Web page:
The PASIPHAE (Polar-Areas Stellar-Imaging in Polarization High-Accuracy Experiment) project is a planned polarization survey of stars at high Galactic latitudes, aiming to clear the path towards the detection of the imprint on primordial light of the moment of creation of the Universe. PASIPHAE is an international collaboration between the Crete Astrophysics Group, Caltech in the US, IUCAA in India, the South African Astronomical Observatory, and the University of Oslo in Norway. It is coordinated by Prof. Konstantinos Tassis, IA Affiliated Faculty.
PASIPHAE, named after the Minoan Queen, will measure the polarization of millions of stars at high Galactic latitudes, with combined statistical and systematic accuracy of 0.1%. To achieve this unprecedented accuracy, PASIPHAE will use the WALOP (Wide-Area Linear Optical Polarimeter) instruments, which are novel innovative polarimeters, currently under development at IUCAA, under the leadership of Prof. A.N. Ramaprakash, IA Research Fellow. The WALOPs will build on the technology of RoboPol, expanding its high-accuracy capabilities to a large field of view, and further improving on its sensitivity and systematic uncertainties.
The survey will map concurrently the northern and southern sky, using the Skinakas Observatory 1.3 m telescope in Crete and the South African Astronomical Observatory 1.0 m telescope in Sutherland, South Africa. PASIPHAE will, for the first time, enable us to perform Magnetic Tomography of the Interstellar Medium (a technique developed by our group) on large fractions of the sky. This tomographic mapping can in turn be used to drastically improve the accuracy with which polarized emission from dust (the major foreground in studies of CMB polarization) can be subtracted from CMB data, to allow for much higher sensitivity searches for inflationary B-modes. At the same time, PASIPHAE data will have important applications on the astrophysics of the interstellar medium and star formation, high-energy astrophysics, and stellar astrophysics.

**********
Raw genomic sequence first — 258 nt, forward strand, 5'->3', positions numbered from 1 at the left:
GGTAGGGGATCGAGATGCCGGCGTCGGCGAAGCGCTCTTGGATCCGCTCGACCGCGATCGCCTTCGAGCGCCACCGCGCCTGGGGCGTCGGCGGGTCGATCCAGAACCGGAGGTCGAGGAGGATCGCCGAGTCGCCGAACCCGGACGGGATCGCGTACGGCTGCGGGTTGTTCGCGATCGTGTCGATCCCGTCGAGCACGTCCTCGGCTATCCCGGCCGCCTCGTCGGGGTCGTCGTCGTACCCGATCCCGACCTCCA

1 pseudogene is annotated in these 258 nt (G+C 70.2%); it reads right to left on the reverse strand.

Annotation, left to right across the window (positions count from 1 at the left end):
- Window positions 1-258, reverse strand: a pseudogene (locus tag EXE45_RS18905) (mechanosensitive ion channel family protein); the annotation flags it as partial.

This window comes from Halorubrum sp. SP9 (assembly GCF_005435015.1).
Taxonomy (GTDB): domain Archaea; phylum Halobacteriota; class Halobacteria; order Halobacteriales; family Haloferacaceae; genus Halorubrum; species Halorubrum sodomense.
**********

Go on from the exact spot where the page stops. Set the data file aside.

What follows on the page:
PASIPHAE is supported by the Stavros Niarchos Foundation, the European Research Council, the National Science Foundation (NSF) in the United States, the Infosys Foundation in India, and the South African National Research Foundation (NRF).